"I'm Sorry; What Happened?"
    Overall
    Performance
    Story

    That's the big question in any story as far as I am concerned; what happened? It can be answered after figuring out how, in every circumstance, did the protagonist get out of all that trouble the author put him/her/them in and how did they grow through the story.

    In this case, in Engines of God, the answer to that main question is; nothing. Nothing happened. The tension built (sort of) again and again and...nothing. At least nothing happened that anyone would care about. Throw an asteroid in the ocean and possibly kill everyone...sorry, shouldn't have done it. Thank God no one died. Throw a really giant snowball at the space station...just getting even. Thank God no one died. And on and on and on and...

    I have never listened to a science fiction story where the intrepid explorers were so freaked out by the idea that someone might die and careers were ended when someone did. I could go on but I won't. It was easily the most boring book I have ever listened to.

    0 of 1 people found this review helpful
  • Victory Conditions: Vatta's War, Book 5

    • UNABRIDGED (15 hrs and 40 mins)
    • By Elizabeth Moon
    • Narrated By Cynthia Holloway
    Overall
    (378)
    Performance
    (211)
    Story
    (210)

    Now, as Turek readies an all-out attack on the Nexus system - a key conquest that could seal the rest of the galaxy's doom - Ky must rally to the challenge, draw upon every last reserve of her strategic skills, and reach deep if she is to tear from the ashes of tragedy her most decisive victory.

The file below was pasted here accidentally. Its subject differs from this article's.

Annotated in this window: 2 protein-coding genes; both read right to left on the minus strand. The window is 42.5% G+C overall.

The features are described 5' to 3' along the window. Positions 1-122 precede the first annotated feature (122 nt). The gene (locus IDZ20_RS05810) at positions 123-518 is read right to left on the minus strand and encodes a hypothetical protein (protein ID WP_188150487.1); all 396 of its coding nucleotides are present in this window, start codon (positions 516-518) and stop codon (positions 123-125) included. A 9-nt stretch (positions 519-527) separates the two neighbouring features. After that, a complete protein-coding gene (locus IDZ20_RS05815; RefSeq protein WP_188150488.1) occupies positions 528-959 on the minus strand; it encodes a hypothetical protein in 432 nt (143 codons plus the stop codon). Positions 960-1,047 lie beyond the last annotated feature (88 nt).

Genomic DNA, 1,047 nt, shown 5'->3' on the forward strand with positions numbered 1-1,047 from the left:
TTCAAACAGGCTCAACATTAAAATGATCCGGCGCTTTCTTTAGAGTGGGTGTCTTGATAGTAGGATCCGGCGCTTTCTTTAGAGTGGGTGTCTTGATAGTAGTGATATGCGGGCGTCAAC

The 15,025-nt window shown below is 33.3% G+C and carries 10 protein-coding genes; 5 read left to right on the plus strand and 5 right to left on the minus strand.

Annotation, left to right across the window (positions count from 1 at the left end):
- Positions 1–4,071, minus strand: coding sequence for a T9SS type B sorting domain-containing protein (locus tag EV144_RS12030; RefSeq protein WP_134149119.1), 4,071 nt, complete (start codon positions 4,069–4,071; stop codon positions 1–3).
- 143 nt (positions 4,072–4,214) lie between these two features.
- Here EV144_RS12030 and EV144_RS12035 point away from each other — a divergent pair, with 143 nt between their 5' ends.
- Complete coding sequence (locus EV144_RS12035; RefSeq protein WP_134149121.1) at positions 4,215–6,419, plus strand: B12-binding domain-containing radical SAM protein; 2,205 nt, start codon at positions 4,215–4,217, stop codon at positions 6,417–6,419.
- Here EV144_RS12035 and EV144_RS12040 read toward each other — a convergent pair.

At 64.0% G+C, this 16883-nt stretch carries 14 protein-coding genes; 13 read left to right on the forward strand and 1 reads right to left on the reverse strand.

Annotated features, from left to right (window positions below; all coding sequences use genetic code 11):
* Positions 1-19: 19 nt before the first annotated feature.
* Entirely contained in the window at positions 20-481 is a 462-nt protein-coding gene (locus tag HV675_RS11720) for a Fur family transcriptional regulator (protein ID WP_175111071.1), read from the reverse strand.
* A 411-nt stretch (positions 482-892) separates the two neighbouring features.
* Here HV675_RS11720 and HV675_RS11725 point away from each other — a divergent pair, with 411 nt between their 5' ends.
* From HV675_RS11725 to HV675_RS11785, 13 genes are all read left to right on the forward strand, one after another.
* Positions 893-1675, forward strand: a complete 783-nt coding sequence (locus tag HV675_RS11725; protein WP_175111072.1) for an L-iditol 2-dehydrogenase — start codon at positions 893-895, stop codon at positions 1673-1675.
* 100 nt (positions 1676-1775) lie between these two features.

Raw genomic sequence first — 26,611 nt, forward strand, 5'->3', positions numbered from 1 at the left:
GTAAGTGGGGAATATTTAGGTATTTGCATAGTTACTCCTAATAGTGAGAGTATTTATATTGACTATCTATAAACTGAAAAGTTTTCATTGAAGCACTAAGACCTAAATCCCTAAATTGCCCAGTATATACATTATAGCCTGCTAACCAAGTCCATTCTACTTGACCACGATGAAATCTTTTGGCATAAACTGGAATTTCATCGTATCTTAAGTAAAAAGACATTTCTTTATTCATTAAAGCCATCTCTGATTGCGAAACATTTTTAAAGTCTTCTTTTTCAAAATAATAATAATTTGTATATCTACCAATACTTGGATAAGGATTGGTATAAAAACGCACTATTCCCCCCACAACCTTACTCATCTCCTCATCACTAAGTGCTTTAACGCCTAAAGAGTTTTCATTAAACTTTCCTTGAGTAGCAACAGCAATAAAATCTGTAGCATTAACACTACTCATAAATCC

Jean says: "The last book in the series"
    "Persistantly Frustrating"
    Overall
    Performance
    Story

    This series has been interesting enough that I have, with thoughtful intent, purchased and listened to it. The story concept is interesting and the military aspect is pretty well thought out. When combat is engaged, both space and personal, it's fun, it's creative and based on the realities of this story universe it's conceivable.

    The problems, like in so much other sf writing, exist in the story telling not in the genre. Two separate issues stand out that dampen my enjoyment of the writing. All too often the amount of detail supplied to set the stage or build a character feels more like it is there just to fill the page. The flavor of the food at dinner or the ice-cream for dessert or the art on the walls or the plants in the garden when given so much focus and detail become important beyond their simple colorful existence. It feels, at the very least, like foreshadowing and yet is never mentioned again. To paraphrase a quote all writers know 'don't talk about the shotgun over the mantel unless someone is going to use it'.

    My biggest issue with the writing drives me to distraction. Everyone knows that tension/conflict drives the story forward. Put the drive characters in trouble then get them out of it. Accelerating and increasing the tension as the story progress builds to the grand solution and defines the plot. In this series, (and too many others), much of the conflict is created because the otherwise often brilliant characters become amazingly stupid. Simple things any reader realizes at the time that the character would say, or remember, or do, or think; they just...don't. I find myself screaming at the characters, 'Did you forget what you just said to the other guy? What, you don't remember you have a gun in your pocket? You don't think the police might want to know that you saw the killer?"